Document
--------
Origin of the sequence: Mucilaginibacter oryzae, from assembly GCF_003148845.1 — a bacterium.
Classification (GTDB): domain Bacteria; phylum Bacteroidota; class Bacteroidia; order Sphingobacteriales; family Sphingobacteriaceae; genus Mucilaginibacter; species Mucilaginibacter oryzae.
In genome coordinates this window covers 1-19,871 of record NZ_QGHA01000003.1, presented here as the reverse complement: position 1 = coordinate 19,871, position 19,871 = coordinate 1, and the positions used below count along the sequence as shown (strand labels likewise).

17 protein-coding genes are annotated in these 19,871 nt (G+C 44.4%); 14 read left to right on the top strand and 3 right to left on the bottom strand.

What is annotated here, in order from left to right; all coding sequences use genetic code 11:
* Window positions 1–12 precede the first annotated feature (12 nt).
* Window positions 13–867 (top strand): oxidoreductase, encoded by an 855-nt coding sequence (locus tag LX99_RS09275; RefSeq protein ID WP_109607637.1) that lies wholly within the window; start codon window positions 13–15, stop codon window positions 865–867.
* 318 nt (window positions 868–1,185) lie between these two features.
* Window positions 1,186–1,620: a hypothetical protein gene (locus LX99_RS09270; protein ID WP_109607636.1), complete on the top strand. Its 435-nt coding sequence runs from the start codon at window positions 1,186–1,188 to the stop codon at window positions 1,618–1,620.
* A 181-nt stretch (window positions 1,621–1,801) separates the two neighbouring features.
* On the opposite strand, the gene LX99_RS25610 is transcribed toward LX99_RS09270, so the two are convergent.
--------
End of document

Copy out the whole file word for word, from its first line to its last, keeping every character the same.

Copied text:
Origin of the sequence: Mucilaginibacter oryzae, from assembly GCF_003148845.1 — a bacterium.
Classification (GTDB): domain Bacteria; phylum Bacteroidota; class Bacteroidia; order Sphingobacteriales; family Sphingobacteriaceae; genus Mucilaginibacter; species Mucilaginibacter oryzae.
In genome coordinates this window covers 1-19,871 of record NZ_QGHA01000003.1, presented here as the reverse complement: position 1 = coordinate 19,871, position 19,871 = coordinate 1, and the positions used below count along the sequence as shown (strand labels likewise).

17 protein-coding genes are annotated in these 19,871 nt (G+C 44.4%); 14 read left to right on the top strand and 3 right to left on the bottom strand.

What is annotated here, in order from left to right; all coding sequences use genetic code 11:
* Window positions 1–12 precede the first annotated feature (12 nt).
* Window positions 13–867 (top strand): oxidoreductase, encoded by an 855-nt coding sequence (locus tag LX99_RS09275; RefSeq protein ID WP_109607637.1) that lies wholly within the window; start codon window positions 13–15, stop codon window positions 865–867.
* 318 nt (window positions 868–1,185) lie between these two features.
* Window positions 1,186–1,620: a hypothetical protein gene (locus LX99_RS09270; protein ID WP_109607636.1), complete on the top strand. Its 435-nt coding sequence runs from the start codon at window positions 1,186–1,188 to the stop codon at window positions 1,618–1,620.
* A 181-nt stretch (window positions 1,621–1,801) separates the two neighbouring features.
* On the opposite strand, the gene LX99_RS25610 is transcribed toward LX99_RS09270, so the two are convergent.